Modern Ohkay Owingeh Pottery Jar with Designs


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Once Known Native American Potter

This amazingly interesting small jar was created at Ohkay Owingeh Pueblo in the 1930s during the revival of pottery designs from prehistoric times. The band of designs encircling the jar appear as glyphs of triangular, curve, and other interesting shapes. The rim is matte red clay and so is the lower half of the jar.

In the mid-1930s, potters at what was then known as San Juan Pueblo chose to create a pottery style to appeal to a buying public. They modeled their new style on their ancestral pottery known as Potsuwi'i Incised.

Potsuwi'i Incised pottery jars were originally produced between 1400 and 1600 A.D. The style returned around 1930, when a group of Ohkay Owingeh potters became inspired by the growing popularity of pottery made at nearby Tewa pueblos. Regina Cata organized a pottery study group to determine a means of reviving pottery production. Eight potters studied ancient potsherds from wares made in northern Rio Grande pueblos in earlier times. They ultimately selected Potsuwi'i Incised ware as the basis for a contemporary pottery type. This style was originally practiced by Tewa-speaking people, so these enterprising Ohkay Owingeh potters were selecting a style that is ancestral to their tribe. This new style was eagerly accepted by collectors and has remained a signature style of the pueblo for the last 90 years.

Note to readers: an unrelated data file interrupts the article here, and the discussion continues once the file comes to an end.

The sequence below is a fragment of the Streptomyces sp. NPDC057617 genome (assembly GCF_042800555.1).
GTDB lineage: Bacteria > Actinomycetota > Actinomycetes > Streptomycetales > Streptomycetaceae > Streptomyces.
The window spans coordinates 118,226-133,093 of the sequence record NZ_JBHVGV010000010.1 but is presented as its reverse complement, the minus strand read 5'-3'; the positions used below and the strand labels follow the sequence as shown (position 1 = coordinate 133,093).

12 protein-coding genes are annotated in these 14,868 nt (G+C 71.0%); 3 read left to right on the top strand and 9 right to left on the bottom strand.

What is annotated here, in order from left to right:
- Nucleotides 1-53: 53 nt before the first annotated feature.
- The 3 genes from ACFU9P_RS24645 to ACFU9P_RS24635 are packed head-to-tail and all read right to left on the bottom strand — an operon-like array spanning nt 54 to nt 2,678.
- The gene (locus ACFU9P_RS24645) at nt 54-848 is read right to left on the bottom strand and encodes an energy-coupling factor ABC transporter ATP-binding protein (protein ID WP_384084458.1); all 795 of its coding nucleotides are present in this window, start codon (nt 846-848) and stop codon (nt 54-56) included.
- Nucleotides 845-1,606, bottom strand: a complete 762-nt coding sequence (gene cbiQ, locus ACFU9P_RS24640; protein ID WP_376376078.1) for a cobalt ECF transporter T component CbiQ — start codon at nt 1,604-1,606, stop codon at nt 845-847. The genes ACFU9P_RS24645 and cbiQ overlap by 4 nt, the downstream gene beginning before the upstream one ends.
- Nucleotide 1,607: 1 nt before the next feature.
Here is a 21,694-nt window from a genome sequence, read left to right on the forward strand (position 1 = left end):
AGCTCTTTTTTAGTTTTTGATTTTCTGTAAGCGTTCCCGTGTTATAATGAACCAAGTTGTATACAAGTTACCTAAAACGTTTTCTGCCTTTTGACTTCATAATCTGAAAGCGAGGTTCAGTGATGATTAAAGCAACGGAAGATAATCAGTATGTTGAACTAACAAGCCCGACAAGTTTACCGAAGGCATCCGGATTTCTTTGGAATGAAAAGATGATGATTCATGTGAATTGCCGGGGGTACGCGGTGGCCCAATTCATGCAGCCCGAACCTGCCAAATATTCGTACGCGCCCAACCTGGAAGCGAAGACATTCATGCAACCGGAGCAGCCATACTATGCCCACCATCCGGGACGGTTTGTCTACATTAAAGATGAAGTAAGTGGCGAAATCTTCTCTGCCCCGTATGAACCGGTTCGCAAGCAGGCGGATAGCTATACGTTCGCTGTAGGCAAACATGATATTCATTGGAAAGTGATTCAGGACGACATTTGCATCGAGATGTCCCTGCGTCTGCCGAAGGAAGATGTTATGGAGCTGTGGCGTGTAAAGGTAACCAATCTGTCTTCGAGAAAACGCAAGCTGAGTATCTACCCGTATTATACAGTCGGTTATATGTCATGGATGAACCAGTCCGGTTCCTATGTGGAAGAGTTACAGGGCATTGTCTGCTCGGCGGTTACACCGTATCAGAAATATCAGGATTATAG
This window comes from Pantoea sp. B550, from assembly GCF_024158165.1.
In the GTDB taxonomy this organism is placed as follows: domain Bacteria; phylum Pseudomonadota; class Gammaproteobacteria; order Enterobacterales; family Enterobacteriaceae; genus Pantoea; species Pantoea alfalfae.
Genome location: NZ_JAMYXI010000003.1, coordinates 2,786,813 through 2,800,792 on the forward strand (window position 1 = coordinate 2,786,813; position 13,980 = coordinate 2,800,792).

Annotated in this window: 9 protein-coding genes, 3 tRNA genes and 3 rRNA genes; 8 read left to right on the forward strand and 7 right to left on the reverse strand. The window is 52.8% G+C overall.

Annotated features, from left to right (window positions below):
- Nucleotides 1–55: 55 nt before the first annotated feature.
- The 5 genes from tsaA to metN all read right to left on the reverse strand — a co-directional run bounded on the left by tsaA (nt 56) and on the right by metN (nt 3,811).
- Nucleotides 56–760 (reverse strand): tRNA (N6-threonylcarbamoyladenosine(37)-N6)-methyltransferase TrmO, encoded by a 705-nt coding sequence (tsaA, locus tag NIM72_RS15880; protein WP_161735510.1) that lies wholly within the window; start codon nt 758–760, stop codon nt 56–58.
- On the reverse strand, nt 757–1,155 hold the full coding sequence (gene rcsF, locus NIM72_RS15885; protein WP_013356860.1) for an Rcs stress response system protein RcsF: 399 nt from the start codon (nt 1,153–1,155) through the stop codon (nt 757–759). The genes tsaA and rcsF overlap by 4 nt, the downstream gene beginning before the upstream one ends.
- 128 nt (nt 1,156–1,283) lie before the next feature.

As time passed, Potsuwi'i Incised revival pottery evolved, eventually featuring increasingly complex designs, additional color variations, and other modern adornments. This piece stands as a strong example of the beginning of the revival period when the wares looked more like the original prehistoric pieces.

Condition: small slip crack on underside and a minor chip at the rim

Provenance: this Modern Ohkay Owingeh Pottery Jar with Designs is from the estate of Mary Louise Mark (1878-1972) of Westerville, Ohio, who was a Professor of Sociology and Statistics at Ohio State University.

Recommended Reading: Pueblo Pottery of the New Mexico Indians: Ever Constant, Ever Changing by Betty Toulouse

TAGS: Southwest Indian PotterySan Juan Pueblo

Alternate view of this pottery vessel.

Once Known Native American Potter
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